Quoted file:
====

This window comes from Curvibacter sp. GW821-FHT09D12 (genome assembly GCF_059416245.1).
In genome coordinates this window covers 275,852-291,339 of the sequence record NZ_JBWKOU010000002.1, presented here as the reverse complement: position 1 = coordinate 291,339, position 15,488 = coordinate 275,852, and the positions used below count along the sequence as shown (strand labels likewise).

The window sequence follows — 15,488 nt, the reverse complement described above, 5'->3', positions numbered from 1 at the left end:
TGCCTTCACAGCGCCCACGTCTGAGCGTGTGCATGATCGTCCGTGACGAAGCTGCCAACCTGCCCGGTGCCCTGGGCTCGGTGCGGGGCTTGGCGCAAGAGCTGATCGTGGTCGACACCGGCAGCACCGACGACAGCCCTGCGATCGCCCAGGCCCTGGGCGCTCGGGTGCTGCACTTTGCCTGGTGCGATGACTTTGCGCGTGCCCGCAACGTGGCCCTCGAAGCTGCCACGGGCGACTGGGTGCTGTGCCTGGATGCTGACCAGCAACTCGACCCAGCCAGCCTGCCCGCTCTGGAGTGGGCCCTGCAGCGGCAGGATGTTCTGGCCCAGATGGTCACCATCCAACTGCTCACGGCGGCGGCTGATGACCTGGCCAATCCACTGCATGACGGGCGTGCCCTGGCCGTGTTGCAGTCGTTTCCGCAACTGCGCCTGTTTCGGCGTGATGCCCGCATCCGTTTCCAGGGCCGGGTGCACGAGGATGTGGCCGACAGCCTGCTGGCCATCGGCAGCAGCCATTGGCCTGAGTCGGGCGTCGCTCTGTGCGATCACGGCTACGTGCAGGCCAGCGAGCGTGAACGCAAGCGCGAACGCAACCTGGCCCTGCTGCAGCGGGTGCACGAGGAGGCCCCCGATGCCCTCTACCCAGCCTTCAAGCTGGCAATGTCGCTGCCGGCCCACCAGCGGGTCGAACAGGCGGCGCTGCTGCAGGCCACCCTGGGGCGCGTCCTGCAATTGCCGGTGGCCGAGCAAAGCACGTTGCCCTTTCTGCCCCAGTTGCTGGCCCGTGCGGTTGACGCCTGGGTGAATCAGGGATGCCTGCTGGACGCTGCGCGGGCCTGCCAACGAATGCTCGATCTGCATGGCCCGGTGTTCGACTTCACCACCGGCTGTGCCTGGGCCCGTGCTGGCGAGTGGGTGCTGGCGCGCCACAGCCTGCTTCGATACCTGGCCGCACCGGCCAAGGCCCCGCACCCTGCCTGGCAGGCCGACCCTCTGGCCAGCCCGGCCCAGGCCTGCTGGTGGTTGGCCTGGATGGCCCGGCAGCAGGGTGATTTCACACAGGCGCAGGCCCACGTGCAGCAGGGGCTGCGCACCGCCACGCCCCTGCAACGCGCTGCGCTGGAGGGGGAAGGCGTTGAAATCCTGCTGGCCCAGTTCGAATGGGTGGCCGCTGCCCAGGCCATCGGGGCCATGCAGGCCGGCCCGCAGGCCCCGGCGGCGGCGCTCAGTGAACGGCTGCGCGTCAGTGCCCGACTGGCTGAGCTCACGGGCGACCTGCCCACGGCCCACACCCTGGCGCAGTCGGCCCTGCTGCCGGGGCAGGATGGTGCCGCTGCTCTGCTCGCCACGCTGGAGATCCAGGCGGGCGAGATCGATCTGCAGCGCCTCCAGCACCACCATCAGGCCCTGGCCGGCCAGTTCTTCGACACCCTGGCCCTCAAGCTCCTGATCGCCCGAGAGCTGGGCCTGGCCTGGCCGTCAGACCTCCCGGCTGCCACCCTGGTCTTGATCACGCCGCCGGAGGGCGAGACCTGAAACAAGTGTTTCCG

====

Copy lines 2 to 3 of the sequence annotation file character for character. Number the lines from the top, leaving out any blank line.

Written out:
In genome coordinates this window covers 275,852-291,339 of the sequence record NZ_JBWKOU010000002.1, presented here as the reverse complement: position 1 = coordinate 291,339, position 15,488 = coordinate 275,852, and the positions used below count along the sequence as shown (strand labels likewise).

The window sequence follows — 15,488 nt, the reverse complement described above, 5'->3', positions numbered from 1 at the left end: